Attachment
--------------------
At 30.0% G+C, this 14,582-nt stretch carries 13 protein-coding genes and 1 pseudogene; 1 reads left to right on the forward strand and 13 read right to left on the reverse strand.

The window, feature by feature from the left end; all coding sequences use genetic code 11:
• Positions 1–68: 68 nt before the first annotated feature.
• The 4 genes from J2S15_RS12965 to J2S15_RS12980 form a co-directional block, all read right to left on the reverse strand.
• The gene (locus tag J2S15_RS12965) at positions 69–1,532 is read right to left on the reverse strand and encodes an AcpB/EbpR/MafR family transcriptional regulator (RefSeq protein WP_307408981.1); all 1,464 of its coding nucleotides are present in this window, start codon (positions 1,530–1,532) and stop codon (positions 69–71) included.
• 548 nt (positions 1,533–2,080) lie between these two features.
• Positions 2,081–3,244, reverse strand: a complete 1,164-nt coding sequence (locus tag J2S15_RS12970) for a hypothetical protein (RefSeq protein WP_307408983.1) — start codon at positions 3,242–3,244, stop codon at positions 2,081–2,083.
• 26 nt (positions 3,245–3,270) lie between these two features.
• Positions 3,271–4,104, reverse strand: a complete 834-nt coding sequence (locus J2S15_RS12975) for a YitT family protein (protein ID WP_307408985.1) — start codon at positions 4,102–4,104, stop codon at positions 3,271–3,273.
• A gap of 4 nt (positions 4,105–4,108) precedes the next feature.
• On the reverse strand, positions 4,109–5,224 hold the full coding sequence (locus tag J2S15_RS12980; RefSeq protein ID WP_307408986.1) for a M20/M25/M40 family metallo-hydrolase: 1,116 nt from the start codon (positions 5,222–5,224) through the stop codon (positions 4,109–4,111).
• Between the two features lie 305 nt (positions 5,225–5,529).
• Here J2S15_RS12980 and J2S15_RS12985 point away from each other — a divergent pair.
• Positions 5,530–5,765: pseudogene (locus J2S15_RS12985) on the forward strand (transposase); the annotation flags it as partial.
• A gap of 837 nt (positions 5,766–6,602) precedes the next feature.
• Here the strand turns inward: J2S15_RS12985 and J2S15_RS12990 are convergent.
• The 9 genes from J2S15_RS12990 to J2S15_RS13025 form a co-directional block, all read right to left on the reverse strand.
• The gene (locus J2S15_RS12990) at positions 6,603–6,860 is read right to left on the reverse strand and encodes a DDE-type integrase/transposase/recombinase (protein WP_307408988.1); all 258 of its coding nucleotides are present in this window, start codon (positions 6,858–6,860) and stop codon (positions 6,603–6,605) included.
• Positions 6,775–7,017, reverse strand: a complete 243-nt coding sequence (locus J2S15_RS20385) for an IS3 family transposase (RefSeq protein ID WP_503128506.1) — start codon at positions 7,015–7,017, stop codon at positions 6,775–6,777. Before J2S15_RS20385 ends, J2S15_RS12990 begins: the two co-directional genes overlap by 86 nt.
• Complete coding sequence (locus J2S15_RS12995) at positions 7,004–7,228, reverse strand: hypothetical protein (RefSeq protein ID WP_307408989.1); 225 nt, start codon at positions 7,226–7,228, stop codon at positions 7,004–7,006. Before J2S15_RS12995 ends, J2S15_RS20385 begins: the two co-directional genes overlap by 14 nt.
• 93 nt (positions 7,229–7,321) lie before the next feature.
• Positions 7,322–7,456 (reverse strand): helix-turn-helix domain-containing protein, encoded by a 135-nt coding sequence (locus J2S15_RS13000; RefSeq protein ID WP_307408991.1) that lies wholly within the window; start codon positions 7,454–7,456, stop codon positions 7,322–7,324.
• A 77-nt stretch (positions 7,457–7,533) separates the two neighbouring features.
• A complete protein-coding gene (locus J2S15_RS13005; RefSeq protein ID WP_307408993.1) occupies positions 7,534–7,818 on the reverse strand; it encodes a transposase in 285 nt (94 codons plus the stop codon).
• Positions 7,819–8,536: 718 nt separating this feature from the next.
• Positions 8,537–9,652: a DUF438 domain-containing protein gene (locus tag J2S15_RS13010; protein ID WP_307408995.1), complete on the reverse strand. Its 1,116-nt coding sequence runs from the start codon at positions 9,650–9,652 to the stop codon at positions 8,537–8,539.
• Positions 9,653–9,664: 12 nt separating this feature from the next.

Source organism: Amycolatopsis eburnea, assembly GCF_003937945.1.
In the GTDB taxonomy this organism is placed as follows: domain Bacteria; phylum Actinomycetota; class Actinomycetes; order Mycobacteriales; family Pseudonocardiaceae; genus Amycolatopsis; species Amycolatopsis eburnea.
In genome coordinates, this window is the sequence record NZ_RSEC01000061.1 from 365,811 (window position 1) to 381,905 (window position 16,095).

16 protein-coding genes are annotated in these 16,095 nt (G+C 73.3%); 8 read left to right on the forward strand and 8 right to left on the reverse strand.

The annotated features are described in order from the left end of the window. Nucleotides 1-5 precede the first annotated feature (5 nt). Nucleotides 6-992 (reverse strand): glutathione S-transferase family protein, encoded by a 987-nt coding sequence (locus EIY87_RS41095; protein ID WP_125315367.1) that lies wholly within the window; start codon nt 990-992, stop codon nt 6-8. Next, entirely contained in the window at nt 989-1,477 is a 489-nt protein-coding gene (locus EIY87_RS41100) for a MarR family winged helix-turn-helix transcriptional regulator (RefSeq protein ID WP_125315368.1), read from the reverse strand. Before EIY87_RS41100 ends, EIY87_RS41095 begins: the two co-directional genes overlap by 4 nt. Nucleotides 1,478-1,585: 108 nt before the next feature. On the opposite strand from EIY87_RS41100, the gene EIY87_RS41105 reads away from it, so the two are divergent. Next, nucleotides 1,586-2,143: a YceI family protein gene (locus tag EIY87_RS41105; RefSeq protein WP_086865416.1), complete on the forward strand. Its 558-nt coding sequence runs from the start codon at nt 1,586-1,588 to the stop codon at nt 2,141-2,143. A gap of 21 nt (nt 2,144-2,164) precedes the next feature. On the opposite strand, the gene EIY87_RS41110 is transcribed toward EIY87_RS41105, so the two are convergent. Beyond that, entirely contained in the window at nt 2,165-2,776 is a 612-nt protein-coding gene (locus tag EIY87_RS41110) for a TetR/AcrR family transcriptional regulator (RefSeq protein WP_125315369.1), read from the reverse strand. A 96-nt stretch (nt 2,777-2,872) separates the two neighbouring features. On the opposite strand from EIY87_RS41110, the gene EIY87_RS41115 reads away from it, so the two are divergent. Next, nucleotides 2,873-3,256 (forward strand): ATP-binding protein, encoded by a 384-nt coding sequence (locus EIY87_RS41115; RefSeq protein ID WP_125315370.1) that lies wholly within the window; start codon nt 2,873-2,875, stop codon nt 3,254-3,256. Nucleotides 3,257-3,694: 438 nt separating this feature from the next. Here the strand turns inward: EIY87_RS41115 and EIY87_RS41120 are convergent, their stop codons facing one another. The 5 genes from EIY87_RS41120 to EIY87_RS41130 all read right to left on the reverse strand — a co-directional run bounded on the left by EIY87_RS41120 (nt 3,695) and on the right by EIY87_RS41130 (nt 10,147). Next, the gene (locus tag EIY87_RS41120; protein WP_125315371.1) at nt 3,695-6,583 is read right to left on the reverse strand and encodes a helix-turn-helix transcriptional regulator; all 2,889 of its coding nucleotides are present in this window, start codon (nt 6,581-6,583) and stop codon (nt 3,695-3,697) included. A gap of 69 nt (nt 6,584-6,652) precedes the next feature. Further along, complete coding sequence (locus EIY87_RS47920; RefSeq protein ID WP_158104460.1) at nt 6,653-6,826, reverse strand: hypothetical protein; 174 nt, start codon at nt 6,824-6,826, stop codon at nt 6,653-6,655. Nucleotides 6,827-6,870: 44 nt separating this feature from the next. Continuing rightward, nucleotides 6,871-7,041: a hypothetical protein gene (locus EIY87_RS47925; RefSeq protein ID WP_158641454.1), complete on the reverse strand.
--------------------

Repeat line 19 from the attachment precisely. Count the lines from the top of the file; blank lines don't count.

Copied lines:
• Positions 6,775–7,017, reverse strand: a complete 243-nt coding sequence (locus J2S15_RS20385) for an IS3 family transposase (RefSeq protein ID WP_503128506.1) — start codon at positions 7,015–7,017, stop codon at positions 6,775–6,777. Before J2S15_RS20385 ends, J2S15_RS12990 begins: the two co-directional genes overlap by 86 nt.